Something is amiss in Earthsea; magic is losing its potency and singers are forgetting the words of the ancient songs. A young prince Arren is sent to Roke Island as a messenger to speak to the Archmage. The Archmage is Ged, known from the two previous books about Earthsea. Ged is now an elderly man with high repute. Together Ged and Arren travel towards to farthest parts of Earthsea and beyond in order to restore balance.
Young Arren is the main narrator of “The Farthest Shore”. To begin with he is a spoiled, but humble prince and boy, but his journey is a great one – not only to the farthest islands of Earthsea, but towards maturity as a person through primarily his relationship with Ged. I may be repeating myself from the reviews of the earlier books, but Ursula Le Guin’s forte is the emotional development of the characters. Arren starts out seeing Ged as the Lord Archmage. Through their journey, he sees him as a trickster, as an old man, as strong, weak, fair, unfair, as multi-facetted as he is. The relationship between generations is one of the topics I noted in “The Farthest Shore”. At the beginning of the novel, Ged is a schoolmaster, and through the book be becomes master of the ship, teacher, mentor, friend, and a kind of ward.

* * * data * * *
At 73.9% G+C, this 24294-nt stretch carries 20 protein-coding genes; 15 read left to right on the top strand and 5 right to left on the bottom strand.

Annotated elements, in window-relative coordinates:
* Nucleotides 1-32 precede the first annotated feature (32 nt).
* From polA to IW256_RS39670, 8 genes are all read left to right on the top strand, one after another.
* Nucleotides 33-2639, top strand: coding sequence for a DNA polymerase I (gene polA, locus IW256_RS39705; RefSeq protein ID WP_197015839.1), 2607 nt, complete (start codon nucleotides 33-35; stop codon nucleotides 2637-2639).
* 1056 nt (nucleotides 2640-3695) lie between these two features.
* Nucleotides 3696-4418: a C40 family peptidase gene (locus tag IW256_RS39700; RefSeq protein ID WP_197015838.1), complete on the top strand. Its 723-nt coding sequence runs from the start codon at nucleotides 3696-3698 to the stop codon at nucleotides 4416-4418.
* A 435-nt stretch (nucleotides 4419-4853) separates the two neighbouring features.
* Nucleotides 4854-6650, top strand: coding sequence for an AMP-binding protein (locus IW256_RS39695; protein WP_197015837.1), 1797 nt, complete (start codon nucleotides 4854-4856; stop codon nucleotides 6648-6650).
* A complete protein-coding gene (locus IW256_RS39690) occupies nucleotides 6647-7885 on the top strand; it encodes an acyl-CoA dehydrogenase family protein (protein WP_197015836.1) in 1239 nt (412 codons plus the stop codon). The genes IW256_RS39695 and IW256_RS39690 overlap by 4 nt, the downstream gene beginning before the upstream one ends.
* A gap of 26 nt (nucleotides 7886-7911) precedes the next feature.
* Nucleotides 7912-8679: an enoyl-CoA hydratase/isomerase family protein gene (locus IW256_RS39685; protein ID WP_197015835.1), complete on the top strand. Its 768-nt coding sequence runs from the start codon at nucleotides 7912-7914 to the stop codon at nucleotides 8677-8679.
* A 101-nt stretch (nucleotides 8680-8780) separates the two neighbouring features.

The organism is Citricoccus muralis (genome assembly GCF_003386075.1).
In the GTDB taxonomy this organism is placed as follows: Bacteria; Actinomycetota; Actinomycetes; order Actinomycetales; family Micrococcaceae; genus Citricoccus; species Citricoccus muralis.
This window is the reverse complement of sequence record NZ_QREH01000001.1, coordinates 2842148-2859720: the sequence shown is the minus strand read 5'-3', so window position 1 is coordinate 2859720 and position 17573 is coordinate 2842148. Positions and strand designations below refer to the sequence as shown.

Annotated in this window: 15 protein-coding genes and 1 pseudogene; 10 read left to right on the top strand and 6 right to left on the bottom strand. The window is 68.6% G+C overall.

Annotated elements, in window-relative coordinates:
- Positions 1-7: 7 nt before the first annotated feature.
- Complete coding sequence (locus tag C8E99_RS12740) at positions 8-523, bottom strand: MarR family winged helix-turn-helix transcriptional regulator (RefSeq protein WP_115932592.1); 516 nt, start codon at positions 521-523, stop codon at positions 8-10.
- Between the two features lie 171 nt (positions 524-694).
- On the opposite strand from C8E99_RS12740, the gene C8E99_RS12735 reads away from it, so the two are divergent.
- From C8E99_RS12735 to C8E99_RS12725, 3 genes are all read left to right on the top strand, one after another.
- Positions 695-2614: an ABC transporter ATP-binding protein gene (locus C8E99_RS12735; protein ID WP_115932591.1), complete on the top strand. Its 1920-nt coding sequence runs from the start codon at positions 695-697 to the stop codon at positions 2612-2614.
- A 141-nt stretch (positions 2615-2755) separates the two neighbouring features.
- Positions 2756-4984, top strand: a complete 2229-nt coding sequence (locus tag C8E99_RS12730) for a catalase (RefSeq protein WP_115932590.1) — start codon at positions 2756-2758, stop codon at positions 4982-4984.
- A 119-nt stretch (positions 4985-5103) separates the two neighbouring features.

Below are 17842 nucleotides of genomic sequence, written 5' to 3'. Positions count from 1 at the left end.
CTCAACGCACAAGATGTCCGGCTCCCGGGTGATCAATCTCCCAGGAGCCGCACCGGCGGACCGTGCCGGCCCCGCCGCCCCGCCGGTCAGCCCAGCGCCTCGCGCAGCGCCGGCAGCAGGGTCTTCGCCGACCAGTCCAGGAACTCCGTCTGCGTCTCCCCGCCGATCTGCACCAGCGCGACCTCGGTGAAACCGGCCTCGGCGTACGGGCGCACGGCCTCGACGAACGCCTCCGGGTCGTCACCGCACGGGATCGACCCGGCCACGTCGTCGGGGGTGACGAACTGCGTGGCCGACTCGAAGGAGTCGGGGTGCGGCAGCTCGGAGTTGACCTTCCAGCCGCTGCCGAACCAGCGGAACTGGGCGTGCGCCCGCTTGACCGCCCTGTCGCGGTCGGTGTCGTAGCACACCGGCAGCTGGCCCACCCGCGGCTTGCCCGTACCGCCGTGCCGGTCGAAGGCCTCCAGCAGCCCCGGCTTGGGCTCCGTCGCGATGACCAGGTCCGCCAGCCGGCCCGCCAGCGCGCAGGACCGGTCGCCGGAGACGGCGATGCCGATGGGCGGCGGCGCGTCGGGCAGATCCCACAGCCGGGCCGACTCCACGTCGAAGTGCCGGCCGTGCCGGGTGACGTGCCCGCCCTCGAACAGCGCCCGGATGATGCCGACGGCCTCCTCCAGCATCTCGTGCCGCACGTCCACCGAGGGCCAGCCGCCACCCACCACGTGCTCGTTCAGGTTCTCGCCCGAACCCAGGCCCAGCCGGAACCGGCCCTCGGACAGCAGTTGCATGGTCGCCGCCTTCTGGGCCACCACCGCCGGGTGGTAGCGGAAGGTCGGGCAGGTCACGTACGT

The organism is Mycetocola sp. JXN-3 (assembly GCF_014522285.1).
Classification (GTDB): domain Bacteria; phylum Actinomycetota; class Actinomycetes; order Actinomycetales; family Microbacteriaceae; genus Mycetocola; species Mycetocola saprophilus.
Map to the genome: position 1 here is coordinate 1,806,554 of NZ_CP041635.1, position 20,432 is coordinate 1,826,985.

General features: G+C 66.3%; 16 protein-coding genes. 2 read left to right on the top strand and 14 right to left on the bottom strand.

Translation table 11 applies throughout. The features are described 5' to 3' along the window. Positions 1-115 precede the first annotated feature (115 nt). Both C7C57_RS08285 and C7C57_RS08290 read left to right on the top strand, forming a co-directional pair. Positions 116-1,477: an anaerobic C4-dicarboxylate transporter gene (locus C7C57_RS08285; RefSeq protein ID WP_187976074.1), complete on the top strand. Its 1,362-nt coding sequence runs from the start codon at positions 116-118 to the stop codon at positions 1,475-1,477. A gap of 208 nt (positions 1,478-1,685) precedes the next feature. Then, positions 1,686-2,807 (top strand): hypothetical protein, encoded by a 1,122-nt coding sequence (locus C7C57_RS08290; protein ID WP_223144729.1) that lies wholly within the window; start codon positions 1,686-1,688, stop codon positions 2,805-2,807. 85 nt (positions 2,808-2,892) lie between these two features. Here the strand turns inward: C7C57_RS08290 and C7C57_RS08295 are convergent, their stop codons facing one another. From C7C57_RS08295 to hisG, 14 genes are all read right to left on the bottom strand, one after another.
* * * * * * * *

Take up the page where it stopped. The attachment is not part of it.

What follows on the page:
Another issue in the novel is the inevitability of death and the balance of the world. Without saying too much: there are some in Earthsea who wish to live forever through magic. Their actions ripple through Earthsea with devastating results and Ged (and Arren) must go further than they thought possible. Neither returns as the same person.